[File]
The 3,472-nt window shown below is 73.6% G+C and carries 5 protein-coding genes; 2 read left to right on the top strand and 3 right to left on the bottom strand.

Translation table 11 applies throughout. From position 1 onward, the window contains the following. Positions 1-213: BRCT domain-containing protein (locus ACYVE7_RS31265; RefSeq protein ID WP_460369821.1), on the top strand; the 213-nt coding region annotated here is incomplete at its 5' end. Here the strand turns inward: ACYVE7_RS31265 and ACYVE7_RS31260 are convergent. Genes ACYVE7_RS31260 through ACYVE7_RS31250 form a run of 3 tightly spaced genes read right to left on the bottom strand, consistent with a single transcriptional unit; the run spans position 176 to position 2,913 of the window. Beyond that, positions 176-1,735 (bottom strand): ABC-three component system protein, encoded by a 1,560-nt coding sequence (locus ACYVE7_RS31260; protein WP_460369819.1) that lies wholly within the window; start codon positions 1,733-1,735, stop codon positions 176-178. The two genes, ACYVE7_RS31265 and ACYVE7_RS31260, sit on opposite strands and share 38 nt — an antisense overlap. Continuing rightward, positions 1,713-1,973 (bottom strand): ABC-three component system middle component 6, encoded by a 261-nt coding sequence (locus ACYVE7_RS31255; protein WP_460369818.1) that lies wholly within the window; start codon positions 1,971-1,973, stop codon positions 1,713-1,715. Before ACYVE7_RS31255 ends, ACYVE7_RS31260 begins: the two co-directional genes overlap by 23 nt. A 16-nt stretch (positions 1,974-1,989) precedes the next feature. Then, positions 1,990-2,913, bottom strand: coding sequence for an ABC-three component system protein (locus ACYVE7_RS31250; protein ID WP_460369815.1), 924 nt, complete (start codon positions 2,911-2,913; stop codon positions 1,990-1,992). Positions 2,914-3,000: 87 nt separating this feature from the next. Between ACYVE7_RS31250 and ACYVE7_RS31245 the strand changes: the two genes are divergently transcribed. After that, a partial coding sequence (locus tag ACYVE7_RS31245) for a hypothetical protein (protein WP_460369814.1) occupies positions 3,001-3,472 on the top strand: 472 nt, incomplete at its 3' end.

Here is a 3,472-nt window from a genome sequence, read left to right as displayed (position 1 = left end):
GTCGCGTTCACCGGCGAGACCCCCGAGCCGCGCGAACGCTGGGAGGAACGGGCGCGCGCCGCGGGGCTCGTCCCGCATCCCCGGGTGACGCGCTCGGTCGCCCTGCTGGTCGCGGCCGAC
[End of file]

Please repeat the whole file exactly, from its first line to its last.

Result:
The 3,472-nt window shown below is 73.6% G+C and carries 5 protein-coding genes; 2 read left to right on the top strand and 3 right to left on the bottom strand.

Translation table 11 applies throughout. From position 1 onward, the window contains the following. Positions 1-213: BRCT domain-containing protein (locus ACYVE7_RS31265; RefSeq protein ID WP_460369821.1), on the top strand; the 213-nt coding region annotated here is incomplete at its 5' end. Here the strand turns inward: ACYVE7_RS31265 and ACYVE7_RS31260 are convergent. Genes ACYVE7_RS31260 through ACYVE7_RS31250 form a run of 3 tightly spaced genes read right to left on the bottom strand, consistent with a single transcriptional unit; the run spans position 176 to position 2,913 of the window. Beyond that, positions 176-1,735 (bottom strand): ABC-three component system protein, encoded by a 1,560-nt coding sequence (locus ACYVE7_RS31260; protein WP_460369819.1) that lies wholly within the window; start codon positions 1,733-1,735, stop codon positions 176-178. The two genes, ACYVE7_RS31265 and ACYVE7_RS31260, sit on opposite strands and share 38 nt — an antisense overlap. Continuing rightward, positions 1,713-1,973 (bottom strand): ABC-three component system middle component 6, encoded by a 261-nt coding sequence (locus ACYVE7_RS31255; protein WP_460369818.1) that lies wholly within the window; start codon positions 1,971-1,973, stop codon positions 1,713-1,715. Before ACYVE7_RS31255 ends, ACYVE7_RS31260 begins: the two co-directional genes overlap by 23 nt. A 16-nt stretch (positions 1,974-1,989) precedes the next feature. Then, positions 1,990-2,913, bottom strand: coding sequence for an ABC-three component system protein (locus ACYVE7_RS31250; protein ID WP_460369815.1), 924 nt, complete (start codon positions 2,911-2,913; stop codon positions 1,990-1,992). Positions 2,914-3,000: 87 nt separating this feature from the next. Between ACYVE7_RS31250 and ACYVE7_RS31245 the strand changes: the two genes are divergently transcribed. After that, a partial coding sequence (locus tag ACYVE7_RS31245) for a hypothetical protein (protein WP_460369814.1) occupies positions 3,001-3,472 on the top strand: 472 nt, incomplete at its 3' end.

Here is a 3,472-nt window from a genome sequence, read left to right as displayed (position 1 = left end):
GTCGCGTTCACCGGCGAGACCCCCGAGCCGCGCGAACGCTGGGAGGAACGGGCGCGCGCCGCGGGGCTCGTCCCGCATCCCCGGGTGACGCGCTCGGTCGCCCTGCTGGTCGCGGCCGAC